Submission Guidelines & FAQ
I conceived Digital Literary Magazine with the intention that the creative works within would adhere to two guidelines: they should be of substance, and they should be authentic.
When I say that a piece should be “of substance,” I mean that it should not be the inane, SEO-optimized, celebrity-centric drivel in which Internet users drown on a daily basis. When I say that a piece should be “authentic,” I mean that it should be genuine and original and undeniably you.
This is an opportunity to share your work — your passion, your soul — with an audience that yearns for such open expression.
Frequently Asked Questions:
I read Issue One and want more! Where’s Issue Two?
Issue Two will be released sometime in 2014, as schedule permits.
Is DLM a website?
No. Digital Literary Magazine is just that: a digital literary magazine. It is meant to be experienced as a single issue. The final product will be a PDF file, downloadable from this website and viewable on computers, iPads and the like. Digitalliterary.com is simply a place for said digital file to live.
What are the deadlines?
- Digital Literary accepts submissions on a continuing basis. Submit at your leisure!
- Please email firstname.lastname@example.org with the subject line “Digital Literary Magazine” to submit.
What type of writing are you looking for?
The only “requirements” for written works are that they be of substance and authentic. That said, here are a few ideas for potential submissions to get your gears turning:
- Fiction (short stories, book excerpts)
- Opinion pieces
- Feature stories
- Personality profiles / interviews
- Album, film, book or restaurant reviews
- Recipes (with photographs)
You should also download Issue One to get a sense of what DLM is all about.
How can I contribute to DLM as an artist or photographer?
You may take part in DLM as an artist or photographer in two ways:
- Standalone pieces of art or photography (including still shots from videos)
- Work that complements a written piece
If you would like to submit a standalone piece, please email me at email@example.com with your idea.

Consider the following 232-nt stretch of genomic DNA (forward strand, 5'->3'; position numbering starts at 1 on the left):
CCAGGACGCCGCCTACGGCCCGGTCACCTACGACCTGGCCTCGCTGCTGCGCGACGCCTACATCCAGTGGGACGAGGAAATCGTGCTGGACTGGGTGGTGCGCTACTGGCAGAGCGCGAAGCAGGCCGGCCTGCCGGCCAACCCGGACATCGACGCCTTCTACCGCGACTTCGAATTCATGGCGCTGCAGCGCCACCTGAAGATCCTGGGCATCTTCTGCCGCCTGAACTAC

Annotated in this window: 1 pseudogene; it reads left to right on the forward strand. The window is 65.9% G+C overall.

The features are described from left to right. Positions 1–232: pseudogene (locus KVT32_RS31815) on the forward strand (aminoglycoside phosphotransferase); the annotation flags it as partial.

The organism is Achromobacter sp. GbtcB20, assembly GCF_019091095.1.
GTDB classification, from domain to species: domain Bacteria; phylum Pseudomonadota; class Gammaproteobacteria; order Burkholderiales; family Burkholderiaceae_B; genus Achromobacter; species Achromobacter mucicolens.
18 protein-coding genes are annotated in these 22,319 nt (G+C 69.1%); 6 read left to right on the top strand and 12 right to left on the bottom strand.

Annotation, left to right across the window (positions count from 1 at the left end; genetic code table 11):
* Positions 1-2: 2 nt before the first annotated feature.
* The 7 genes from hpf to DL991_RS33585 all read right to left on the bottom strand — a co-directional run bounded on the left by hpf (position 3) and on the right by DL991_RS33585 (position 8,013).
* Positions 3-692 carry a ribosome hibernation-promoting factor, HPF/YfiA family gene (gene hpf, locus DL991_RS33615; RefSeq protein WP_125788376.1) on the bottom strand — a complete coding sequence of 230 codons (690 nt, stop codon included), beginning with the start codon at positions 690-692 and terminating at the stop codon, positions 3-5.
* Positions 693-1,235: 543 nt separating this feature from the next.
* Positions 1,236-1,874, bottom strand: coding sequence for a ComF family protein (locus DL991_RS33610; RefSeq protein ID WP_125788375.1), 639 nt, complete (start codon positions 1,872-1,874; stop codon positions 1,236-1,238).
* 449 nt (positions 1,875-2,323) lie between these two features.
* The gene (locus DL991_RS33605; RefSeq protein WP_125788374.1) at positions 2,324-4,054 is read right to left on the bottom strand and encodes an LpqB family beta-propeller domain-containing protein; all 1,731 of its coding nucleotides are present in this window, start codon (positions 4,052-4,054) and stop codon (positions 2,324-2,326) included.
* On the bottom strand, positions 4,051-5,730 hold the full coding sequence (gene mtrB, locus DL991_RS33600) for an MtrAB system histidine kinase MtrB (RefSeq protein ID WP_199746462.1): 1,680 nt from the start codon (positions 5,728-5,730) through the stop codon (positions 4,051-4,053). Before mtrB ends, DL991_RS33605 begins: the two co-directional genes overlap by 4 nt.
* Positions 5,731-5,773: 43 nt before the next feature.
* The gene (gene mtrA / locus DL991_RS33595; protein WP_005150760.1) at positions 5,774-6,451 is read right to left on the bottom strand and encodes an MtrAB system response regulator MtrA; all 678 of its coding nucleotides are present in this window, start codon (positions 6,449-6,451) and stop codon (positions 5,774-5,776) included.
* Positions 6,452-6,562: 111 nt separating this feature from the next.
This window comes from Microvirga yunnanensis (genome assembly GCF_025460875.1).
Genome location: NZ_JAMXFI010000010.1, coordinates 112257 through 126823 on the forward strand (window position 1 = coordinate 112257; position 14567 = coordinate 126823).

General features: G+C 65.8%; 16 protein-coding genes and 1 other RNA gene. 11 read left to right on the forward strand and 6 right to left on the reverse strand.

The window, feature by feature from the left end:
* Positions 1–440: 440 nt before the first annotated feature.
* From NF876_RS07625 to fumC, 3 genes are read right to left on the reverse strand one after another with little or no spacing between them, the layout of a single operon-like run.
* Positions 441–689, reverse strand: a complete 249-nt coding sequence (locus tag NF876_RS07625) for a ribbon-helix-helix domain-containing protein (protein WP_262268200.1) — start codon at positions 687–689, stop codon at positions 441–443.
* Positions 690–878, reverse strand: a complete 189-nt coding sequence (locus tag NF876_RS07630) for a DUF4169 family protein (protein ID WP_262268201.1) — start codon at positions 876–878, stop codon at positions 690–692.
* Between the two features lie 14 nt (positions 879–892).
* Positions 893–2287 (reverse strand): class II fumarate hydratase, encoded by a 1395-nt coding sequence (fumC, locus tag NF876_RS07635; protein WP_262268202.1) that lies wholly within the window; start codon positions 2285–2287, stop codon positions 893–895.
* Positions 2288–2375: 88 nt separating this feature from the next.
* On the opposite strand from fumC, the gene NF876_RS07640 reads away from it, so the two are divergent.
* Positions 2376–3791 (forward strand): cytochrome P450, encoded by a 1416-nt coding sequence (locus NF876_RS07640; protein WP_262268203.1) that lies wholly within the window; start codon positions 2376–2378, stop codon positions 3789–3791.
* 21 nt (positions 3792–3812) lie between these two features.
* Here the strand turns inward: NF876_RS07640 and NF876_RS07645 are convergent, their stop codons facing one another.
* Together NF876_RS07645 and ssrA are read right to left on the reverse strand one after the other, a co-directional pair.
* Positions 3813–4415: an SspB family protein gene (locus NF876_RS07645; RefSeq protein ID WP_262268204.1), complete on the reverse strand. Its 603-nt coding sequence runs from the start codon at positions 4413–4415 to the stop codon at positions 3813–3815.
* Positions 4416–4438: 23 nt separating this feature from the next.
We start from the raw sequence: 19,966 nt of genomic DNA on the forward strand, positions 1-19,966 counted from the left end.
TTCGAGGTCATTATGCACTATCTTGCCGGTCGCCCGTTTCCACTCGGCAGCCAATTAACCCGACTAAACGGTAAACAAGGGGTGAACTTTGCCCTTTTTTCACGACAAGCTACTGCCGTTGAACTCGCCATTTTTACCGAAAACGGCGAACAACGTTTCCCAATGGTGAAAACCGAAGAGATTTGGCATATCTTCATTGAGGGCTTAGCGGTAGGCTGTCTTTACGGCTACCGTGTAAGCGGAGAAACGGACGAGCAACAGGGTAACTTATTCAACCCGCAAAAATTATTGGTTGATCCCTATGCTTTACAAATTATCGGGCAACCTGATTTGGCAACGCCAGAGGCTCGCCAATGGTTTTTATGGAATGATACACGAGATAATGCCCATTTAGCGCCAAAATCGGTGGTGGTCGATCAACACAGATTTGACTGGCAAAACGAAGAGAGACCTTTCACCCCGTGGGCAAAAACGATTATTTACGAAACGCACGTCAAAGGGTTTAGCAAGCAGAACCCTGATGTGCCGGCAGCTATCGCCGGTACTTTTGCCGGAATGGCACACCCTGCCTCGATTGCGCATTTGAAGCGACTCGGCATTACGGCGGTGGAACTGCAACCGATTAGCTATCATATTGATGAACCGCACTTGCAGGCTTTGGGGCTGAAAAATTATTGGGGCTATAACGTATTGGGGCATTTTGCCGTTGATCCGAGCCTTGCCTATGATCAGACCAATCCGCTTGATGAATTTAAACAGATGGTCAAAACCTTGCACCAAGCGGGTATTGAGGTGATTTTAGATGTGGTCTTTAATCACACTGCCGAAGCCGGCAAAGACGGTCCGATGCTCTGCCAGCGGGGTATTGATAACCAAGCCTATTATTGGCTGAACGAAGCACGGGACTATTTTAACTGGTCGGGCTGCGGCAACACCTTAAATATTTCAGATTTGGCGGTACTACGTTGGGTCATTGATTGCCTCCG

If you would like to provide art or photography to complement a written piece, please email me at firstname.lastname@example.org and tell me what type of visual work you do and what sort of genres you are interested in. I will do my best to assign you a written piece that complements your unique style and skill set.
How should I submit my work?
Please email your submissions to email@example.com, and include the words “Digital Literary Magazine” in the subject line of the email.
Submissions should include the following three pieces:
- A short bio, which will appear on the “Contributors” page of the magazine. 75-150 words that tell about your background and what you’re doing now. Be sure to include any contact info that you want readers to have: website URL, email address, etc. Readers who like your work will be able to follow the link directly to your website!
- A mugshot. Any background will do, as long as the photo 300 dpi. (Be creative! Check out the mugshots in the Contributors section of Issue One for ideas.)
- Text files containing your written work OR bright, clear, beautiful photos or scans of your visual work!
Is there a word limit for written works?
The word limit is 5,000 words.
What are the requirements for photography and artwork?
Please ensure that all photographs are 300 dpi or greater and 4″ x 6″ or larger.
What is DLM’s rating? Are there guidelines with regards to violence, sexuality, language, etc.?
To put it simply, I’d like the pieces in DLM to adhere to a mild R rating. Sexuality, violence and unsavory language are acceptable, as they represent significant aspects of the drama that constitute this human experience of ours — which, of course, the magazine exists to showcase. But I ask that contributors avoid the explicit and the gratuitous. I believe the aforementioned aspects of our humanity can be expressed effectively without diving into such detail that an NC-17 rating could be applied.
While erotica has its rightful place in writing, DLM is not that place. I don’t want contributors to feel their work has been watered down in a wash of Puritanical censorship, but I also don’t want DLM to stare defiantly in the face of its readers, daring them to take offense.
Who owns the rights to work I submit?
I won’t make any claims to ownership of your work. You may submit work that you’ve submitted elsewhere (as long as no one else owns the rights), and you may republish the work you submit here later on.
I will not steal or sell your ideas. Any idea you pitch that does not find its way into the magazine will remain confidential.
How will I be credited for my work?
I will give full credit to you, both next to your work and in the “contributors” section of the magazine. In the contributors section, I will include a brief bio and the contact information of your choice: website url, email address, phone number, YouTube channel, Facebook profile, etc. Consider this a great opportunity to disseminate your work and connect with people who want to see more of it! (Issue One was downloaded over 600 times in the first 24 hours, so your work will enjoy great exposure!)
Will you edit my submissions?
I may edit written works for grammar and spelling. I may also communicate with you regarding the fine-tuning of news or opinion articles. Please do not take this feedback personally; it is editorial collaboration as per the journalistic tradition.
Will I be paid cash money dollars?
Unfortunately, I will not be able to provide financial compensation. DLM is a collaborative project that exists for its own sake.
May I submit more than one work?
Certainly! Please feel free to submit as many times as you like. However, I cannot guarantee inclusion of all submissions.